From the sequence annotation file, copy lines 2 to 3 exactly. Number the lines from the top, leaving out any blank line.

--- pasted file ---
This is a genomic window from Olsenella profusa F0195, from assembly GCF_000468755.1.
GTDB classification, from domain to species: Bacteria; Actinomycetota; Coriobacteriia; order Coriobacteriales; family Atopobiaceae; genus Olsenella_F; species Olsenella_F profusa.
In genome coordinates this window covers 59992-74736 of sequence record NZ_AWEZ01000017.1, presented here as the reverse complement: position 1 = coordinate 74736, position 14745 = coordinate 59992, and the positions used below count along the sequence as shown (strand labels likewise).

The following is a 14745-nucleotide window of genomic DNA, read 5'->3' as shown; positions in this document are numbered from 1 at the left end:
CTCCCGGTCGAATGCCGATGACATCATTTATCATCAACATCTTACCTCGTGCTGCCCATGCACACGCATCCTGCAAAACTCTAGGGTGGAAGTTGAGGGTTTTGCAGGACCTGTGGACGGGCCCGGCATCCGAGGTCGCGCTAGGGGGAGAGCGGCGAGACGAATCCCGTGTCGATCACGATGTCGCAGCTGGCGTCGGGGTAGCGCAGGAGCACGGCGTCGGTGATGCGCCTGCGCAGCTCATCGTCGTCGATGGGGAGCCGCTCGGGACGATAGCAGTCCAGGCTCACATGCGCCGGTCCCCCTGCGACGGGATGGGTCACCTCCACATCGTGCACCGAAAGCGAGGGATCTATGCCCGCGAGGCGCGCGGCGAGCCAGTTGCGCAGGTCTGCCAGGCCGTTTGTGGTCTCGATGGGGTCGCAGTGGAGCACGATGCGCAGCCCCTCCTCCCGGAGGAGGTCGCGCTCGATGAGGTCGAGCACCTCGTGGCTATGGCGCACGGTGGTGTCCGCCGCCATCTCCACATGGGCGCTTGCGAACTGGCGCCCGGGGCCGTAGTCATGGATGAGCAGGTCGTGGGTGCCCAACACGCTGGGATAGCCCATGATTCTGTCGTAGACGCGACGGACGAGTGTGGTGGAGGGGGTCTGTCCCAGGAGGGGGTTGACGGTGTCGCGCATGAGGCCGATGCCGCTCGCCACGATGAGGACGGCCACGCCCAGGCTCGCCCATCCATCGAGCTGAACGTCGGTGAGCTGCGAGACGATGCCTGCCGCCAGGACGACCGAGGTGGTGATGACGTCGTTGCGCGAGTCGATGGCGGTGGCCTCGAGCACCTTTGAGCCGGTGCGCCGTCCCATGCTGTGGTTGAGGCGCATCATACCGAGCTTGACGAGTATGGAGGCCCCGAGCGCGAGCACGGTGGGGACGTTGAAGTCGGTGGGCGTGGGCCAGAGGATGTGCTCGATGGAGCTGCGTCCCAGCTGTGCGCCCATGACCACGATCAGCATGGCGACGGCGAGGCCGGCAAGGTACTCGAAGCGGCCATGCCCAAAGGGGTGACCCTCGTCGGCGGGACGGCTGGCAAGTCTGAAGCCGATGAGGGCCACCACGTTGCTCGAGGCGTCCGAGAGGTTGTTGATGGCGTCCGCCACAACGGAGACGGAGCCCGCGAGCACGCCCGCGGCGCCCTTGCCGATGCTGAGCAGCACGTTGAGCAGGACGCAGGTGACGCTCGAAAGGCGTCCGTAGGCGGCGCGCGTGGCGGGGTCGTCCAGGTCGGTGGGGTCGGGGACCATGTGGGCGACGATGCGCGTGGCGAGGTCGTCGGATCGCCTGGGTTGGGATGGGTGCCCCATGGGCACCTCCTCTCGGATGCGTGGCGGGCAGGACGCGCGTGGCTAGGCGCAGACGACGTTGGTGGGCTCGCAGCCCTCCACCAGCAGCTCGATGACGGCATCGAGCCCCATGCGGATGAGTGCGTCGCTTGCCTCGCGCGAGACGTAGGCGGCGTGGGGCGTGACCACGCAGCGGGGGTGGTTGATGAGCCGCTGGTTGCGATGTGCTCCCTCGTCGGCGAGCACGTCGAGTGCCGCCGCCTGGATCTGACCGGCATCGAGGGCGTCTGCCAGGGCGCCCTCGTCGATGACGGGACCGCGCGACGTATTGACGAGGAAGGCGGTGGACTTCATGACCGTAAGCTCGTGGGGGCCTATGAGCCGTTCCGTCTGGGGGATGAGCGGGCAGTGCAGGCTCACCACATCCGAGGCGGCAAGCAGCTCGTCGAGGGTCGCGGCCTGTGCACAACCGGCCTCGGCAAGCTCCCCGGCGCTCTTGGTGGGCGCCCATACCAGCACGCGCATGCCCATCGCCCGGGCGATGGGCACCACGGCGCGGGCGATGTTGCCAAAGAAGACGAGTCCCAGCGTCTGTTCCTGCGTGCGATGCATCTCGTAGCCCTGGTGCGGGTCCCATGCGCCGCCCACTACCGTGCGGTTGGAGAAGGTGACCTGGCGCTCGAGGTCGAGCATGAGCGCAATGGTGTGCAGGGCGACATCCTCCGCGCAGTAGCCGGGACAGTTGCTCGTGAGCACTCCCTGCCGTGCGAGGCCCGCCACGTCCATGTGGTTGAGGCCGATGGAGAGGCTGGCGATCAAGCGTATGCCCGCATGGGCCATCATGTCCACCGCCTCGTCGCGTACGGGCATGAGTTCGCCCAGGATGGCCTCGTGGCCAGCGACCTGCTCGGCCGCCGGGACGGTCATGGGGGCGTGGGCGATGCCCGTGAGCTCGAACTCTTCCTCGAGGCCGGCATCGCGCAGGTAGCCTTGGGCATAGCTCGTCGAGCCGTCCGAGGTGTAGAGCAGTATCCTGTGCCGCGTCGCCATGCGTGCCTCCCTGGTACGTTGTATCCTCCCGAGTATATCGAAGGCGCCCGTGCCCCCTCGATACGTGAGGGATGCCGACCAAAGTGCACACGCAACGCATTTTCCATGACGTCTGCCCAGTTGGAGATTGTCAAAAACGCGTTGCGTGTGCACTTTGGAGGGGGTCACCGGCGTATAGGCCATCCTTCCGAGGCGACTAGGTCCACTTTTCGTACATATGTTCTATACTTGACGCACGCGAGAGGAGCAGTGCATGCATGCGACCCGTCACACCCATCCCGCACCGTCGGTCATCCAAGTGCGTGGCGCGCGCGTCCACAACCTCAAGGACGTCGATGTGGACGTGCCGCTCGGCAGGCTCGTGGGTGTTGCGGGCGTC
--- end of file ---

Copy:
GTDB classification, from domain to species: Bacteria; Actinomycetota; Coriobacteriia; order Coriobacteriales; family Atopobiaceae; genus Olsenella_F; species Olsenella_F profusa.
In genome coordinates this window covers 59992-74736 of sequence record NZ_AWEZ01000017.1, presented here as the reverse complement: position 1 = coordinate 74736, position 14745 = coordinate 59992, and the positions used below count along the sequence as shown (strand labels likewise).